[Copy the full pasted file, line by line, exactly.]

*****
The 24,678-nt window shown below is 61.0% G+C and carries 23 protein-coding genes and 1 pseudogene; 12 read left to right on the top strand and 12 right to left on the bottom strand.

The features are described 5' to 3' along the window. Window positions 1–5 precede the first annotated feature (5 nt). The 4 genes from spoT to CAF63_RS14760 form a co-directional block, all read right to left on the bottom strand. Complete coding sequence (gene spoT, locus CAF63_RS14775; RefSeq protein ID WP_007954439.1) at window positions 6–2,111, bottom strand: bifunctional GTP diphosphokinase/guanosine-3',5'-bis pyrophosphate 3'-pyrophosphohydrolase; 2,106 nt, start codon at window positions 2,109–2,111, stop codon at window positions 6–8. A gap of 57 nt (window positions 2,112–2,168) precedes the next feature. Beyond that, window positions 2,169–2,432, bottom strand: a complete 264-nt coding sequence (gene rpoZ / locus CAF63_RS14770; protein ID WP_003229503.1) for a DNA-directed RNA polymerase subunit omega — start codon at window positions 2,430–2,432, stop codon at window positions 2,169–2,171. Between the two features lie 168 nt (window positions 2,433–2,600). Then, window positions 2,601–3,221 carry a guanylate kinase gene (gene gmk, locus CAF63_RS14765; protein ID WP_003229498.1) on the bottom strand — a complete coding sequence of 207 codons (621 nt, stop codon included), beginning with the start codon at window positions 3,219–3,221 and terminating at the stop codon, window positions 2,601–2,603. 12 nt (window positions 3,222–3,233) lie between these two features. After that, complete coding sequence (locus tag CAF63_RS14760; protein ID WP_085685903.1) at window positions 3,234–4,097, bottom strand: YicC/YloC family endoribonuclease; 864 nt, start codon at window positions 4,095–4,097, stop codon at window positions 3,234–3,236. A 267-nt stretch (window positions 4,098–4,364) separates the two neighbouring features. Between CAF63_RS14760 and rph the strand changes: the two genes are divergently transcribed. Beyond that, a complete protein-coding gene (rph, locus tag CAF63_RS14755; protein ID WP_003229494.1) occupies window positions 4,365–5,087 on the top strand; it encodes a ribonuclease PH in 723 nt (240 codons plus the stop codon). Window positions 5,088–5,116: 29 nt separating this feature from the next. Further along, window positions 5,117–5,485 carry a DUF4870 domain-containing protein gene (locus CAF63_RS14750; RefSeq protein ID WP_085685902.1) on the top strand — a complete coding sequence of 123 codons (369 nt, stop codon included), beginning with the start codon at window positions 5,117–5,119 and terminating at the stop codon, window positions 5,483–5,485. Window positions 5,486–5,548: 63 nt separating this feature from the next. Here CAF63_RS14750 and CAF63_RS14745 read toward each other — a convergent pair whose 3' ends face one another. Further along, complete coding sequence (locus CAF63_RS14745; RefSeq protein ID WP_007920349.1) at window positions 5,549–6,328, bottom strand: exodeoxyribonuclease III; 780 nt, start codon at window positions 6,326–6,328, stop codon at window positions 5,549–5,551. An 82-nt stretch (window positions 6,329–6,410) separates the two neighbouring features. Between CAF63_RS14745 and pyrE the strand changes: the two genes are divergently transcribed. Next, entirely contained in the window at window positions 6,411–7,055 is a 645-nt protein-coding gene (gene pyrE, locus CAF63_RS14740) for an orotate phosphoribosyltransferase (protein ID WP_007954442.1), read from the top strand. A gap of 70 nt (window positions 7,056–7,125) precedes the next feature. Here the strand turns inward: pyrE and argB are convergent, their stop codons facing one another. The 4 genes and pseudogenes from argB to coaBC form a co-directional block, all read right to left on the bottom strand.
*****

The 24,678-nt window shown below is 61.0% G+C and carries 23 protein-coding genes and 1 pseudogene; 12 read left to right on the top strand and 12 right to left on the bottom strand.

The features are described 5' to 3' along the window. Window positions 1–5 precede the first annotated feature (5 nt). The 4 genes from spoT to CAF63_RS14760 form a co-directional block, all read right to left on the bottom strand. Complete coding sequence (gene spoT, locus CAF63_RS14775; RefSeq protein ID WP_007954439.1) at window positions 6–2,111, bottom strand: bifunctional GTP diphosphokinase/guanosine-3',5'-bis pyrophosphate 3'-pyrophosphohydrolase; 2,106 nt, start codon at window positions 2,109–2,111, stop codon at window positions 6–8. A gap of 57 nt (window positions 2,112–2,168) precedes the next feature. Beyond that, window positions 2,169–2,432, bottom strand: a complete 264-nt coding sequence (gene rpoZ / locus CAF63_RS14770; protein ID WP_003229503.1) for a DNA-directed RNA polymerase subunit omega — start codon at window positions 2,430–2,432, stop codon at window positions 2,169–2,171. Between the two features lie 168 nt (window positions 2,433–2,600). Then, window positions 2,601–3,221 carry a guanylate kinase gene (gene gmk, locus CAF63_RS14765; protein ID WP_003229498.1) on the bottom strand — a complete coding sequence of 207 codons (621 nt, stop codon included), beginning with the start codon at window positions 3,219–3,221 and terminating at the stop codon, window positions 2,601–2,603. 12 nt (window positions 3,222–3,233) lie between these two features. After that, complete coding sequence (locus tag CAF63_RS14760; protein ID WP_085685903.1) at window positions 3,234–4,097, bottom strand: YicC/YloC family endoribonuclease; 864 nt, start codon at window positions 4,095–4,097, stop codon at window positions 3,234–3,236. A 267-nt stretch (window positions 4,098–4,364) separates the two neighbouring features. Between CAF63_RS14760 and rph the strand changes: the two genes are divergently transcribed. Beyond that, a complete protein-coding gene (rph, locus tag CAF63_RS14755; protein ID WP_003229494.1) occupies window positions 4,365–5,087 on the top strand; it encodes a ribonuclease PH in 723 nt (240 codons plus the stop codon). Window positions 5,088–5,116: 29 nt separating this feature from the next. Further along, window positions 5,117–5,485 carry a DUF4870 domain-containing protein gene (locus CAF63_RS14750; RefSeq protein ID WP_085685902.1) on the top strand — a complete coding sequence of 123 codons (369 nt, stop codon included), beginning with the start codon at window positions 5,117–5,119 and terminating at the stop codon, window positions 5,483–5,485. Window positions 5,486–5,548: 63 nt separating this feature from the next. Here CAF63_RS14750 and CAF63_RS14745 read toward each other — a convergent pair whose 3' ends face one another. Further along, complete coding sequence (locus CAF63_RS14745; RefSeq protein ID WP_007920349.1) at window positions 5,549–6,328, bottom strand: exodeoxyribonuclease III; 780 nt, start codon at window positions 6,326–6,328, stop codon at window positions 5,549–5,551. An 82-nt stretch (window positions 6,329–6,410) separates the two neighbouring features. Between CAF63_RS14745 and pyrE the strand changes: the two genes are divergently transcribed. Next, entirely contained in the window at window positions 6,411–7,055 is a 645-nt protein-coding gene (gene pyrE, locus CAF63_RS14740) for an orotate phosphoribosyltransferase (protein ID WP_007954442.1), read from the top strand. A gap of 70 nt (window positions 7,056–7,125) precedes the next feature. Here the strand turns inward: pyrE and argB are convergent, their stop codons facing one another. The 4 genes and pseudogenes from argB to coaBC form a co-directional block, all read right to left on the bottom strand.